With security, again, we see the same thing – bureaucracy; they are having trouble getting reimbursements. They are finally getting approved to get reimbursements, but it’s taking an extremely long time. Some of the smaller security companies are having trouble because they have to lay out the costs. I think that’s something that is an issue, not just for the security aspect for schools, but just in general. When you do business with the city, there is too much of a lag time. Some of these businesses are put out of business waiting.

CM: Let’s talk about what your tax plan would be under
your administration.

Malliotakis: First of all, I support a property tax cap. I’m a cosponsor of one in Albany. Every municipality in the state has one except for New York City. Number one would be for me to restructure property taxes. We need to look at making them more equitable, but we also need to look at placing a cap on them, so that people can afford to stay in their homes.

In terms of commercial rent tax, that’s something we need to be looking at. It brings in a lot of revenue, so we couldn’t eliminate it all together right now.

But I think we could start by at least increasing the threshold for when it’s triggered, so that way some of the smaller businesses can be exempt from it. I think that would go a long way. If you look at Manhattan, you see many of our businesses are closed empty store fronts along Madison Avenue. That’s a direct result of the increased cost of doing business, and the commercial rent tax is the main part of that.

CM: What about income tax?

Malliotakis:We’ve got to look at income tax too. The thing is, this mayor has increased spending by a whopping $15 billion. That’s money that could have been put into people’s pockets if we had a spending cap that was somewhat related to the CPI. We should look at doing that – trying to control spending. In Albany, we put into effect a two percent spending cap. So, every year when the budget is determined, we have a goal of not increasing spending by more than two  percent. I think that’s very wise, and we should follow Governor Cuomo’s lead here in the City of New York by doing something similar.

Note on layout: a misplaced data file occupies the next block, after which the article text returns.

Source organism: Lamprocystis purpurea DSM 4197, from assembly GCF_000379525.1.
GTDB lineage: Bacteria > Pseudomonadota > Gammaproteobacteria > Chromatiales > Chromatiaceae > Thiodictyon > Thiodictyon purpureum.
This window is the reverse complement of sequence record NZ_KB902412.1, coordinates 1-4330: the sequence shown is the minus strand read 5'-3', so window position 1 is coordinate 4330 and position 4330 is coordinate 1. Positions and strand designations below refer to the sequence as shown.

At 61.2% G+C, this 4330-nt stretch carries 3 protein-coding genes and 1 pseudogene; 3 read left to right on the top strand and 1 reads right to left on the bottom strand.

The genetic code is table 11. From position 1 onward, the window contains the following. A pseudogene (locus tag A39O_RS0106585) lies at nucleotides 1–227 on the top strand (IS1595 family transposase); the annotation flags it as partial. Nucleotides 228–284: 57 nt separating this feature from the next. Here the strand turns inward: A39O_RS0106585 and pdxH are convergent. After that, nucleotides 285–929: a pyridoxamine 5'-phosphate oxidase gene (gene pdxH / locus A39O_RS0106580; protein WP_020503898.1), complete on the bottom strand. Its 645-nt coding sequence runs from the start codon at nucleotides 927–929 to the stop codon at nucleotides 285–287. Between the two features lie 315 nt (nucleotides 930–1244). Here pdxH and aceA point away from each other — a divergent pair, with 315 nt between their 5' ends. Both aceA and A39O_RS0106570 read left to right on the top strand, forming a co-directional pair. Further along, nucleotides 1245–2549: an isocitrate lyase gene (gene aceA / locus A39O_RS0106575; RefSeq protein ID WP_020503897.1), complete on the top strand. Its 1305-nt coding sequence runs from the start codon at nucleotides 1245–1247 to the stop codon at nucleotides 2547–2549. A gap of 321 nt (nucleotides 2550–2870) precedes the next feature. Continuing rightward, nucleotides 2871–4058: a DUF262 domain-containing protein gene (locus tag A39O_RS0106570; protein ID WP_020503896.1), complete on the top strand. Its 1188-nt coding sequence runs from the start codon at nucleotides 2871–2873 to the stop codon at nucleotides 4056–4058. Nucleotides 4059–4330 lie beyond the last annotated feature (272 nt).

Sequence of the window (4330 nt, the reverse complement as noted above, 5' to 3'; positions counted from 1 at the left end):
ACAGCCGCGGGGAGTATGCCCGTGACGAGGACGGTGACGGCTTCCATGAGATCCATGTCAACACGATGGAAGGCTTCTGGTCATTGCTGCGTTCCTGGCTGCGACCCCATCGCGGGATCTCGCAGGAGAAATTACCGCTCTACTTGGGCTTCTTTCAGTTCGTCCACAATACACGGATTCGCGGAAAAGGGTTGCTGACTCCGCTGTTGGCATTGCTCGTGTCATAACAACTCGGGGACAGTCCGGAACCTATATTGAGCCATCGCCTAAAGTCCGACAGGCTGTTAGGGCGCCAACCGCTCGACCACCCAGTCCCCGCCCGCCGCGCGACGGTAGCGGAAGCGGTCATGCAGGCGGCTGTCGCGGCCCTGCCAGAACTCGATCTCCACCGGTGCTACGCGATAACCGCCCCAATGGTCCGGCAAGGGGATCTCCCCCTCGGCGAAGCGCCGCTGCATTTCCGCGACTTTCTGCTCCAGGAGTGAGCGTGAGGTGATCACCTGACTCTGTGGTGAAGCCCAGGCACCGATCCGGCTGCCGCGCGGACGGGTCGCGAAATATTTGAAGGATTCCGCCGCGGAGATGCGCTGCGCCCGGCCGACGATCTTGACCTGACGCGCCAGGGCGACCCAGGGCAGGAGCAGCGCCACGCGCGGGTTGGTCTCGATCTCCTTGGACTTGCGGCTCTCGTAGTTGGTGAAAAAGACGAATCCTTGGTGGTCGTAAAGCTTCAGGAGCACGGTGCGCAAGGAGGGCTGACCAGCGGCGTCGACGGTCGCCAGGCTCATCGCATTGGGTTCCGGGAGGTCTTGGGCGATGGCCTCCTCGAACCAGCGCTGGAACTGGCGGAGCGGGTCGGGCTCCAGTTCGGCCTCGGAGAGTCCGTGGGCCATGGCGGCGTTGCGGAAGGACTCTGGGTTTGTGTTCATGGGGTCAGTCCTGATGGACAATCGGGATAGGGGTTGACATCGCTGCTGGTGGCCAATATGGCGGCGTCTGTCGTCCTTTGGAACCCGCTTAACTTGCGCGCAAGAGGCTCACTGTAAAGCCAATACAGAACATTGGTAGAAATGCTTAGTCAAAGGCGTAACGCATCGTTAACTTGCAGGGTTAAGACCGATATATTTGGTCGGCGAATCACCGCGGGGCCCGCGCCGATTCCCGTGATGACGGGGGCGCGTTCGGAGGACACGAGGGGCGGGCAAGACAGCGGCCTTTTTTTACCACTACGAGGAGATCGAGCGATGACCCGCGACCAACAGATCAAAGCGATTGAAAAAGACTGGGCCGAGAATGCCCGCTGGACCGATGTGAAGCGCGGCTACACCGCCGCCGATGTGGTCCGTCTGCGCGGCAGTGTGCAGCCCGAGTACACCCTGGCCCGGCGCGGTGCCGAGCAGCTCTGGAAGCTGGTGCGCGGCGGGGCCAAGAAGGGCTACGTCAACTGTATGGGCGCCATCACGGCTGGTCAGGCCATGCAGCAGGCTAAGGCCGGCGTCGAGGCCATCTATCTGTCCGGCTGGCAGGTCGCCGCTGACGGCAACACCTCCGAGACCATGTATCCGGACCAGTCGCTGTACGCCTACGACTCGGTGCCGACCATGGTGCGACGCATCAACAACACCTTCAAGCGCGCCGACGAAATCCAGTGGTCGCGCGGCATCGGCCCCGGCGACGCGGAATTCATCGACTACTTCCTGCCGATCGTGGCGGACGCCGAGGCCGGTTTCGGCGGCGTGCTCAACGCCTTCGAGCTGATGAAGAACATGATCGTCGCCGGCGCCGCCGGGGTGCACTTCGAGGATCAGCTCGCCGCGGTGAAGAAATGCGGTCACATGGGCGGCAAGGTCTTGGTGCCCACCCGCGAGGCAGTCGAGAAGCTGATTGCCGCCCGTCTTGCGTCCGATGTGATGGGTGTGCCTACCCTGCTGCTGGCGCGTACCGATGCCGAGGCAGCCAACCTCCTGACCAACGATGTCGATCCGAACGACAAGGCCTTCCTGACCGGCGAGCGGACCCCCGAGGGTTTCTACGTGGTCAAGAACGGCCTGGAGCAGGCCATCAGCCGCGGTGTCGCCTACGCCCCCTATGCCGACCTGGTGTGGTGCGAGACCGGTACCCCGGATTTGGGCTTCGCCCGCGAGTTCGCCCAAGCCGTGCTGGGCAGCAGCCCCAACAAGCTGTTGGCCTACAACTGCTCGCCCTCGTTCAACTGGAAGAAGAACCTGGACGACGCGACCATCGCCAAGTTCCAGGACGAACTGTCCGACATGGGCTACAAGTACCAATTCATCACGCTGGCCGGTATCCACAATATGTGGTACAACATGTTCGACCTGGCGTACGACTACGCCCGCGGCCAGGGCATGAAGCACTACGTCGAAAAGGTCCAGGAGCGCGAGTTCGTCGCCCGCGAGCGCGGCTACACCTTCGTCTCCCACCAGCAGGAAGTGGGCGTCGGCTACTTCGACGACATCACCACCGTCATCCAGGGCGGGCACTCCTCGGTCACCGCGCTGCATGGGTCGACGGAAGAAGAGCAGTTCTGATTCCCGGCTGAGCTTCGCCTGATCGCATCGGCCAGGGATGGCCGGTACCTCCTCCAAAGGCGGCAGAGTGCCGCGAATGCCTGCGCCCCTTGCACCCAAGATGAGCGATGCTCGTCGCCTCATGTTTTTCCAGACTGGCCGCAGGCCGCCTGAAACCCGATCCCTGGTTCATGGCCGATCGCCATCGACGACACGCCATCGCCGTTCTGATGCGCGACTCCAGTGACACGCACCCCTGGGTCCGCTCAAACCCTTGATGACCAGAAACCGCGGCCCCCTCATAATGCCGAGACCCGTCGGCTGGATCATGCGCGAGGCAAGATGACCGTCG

CM: What would you do differently about law enforcement
and crime?

Malliotakis: I think that another thing we should be doing is putting more resources toward our criminal justice system so that people get their right to a speedy trial.

I also believe that there are quality of life issues that are going unaddressed in our city. I disagree with the mayor’s changes, basically allowing public urination and littering.  I think it has contributed to the deteriorating quality of life in our city.

I also think that the mayor needs to have the NYPD’s back and support them. I think it was very disrespectful of our mayor to have left for Germany to protest the G20 Summit, after a police officer was assassinated – instead of staying here, mourning with the city, supporting the NYPD, and being present atthat swearing-in ceremony for the new NYPD officers.

CM: In your opinion, what aspect of your resume should be the most appealing to voters?

Malliotakis:I’ve had experience in the non-profit, the private, and the public sector. So I understand all three. I think most appealing would be my seven years in the State Legislature, because I understand the legislative process. I understand what it takes for the executive to get along with the legislative body. I’ve been one of the individuals who have been most vocal about reform in Albany.

I led the fight to strip pensions from elected officials convicted of crimes, and bring transparency measures to Albany. I sued the Port Authority when they tried to increase tolls in my community. I helped restore bus service to my constituents. I support our senior citizens and make sure they get adequate funds to keep the senior centers open, and that they are protected. During Hurricane Sandy, I had to deal with a major crisis in my district – thousands of individuals who were left homeless after the storm. I had to work to help them restore their lives and fight the bureaucracy at City Hall in terms of rebuilding.

I’m proud of my record of fighting for my constituents, but certainly the experience has given me a good understanding of what it takes to get things done, the need to work across the aisle – because I am a minority member in an overwhelmingly Democratic Assembly – but I have the ability to work across party lines to get things done. Unlike our mayor, who’s unable to get along with the Republicans in Washington or the governor of his own party, I have the ability to work with everyone diplomatically to do what is best for the people of New York City.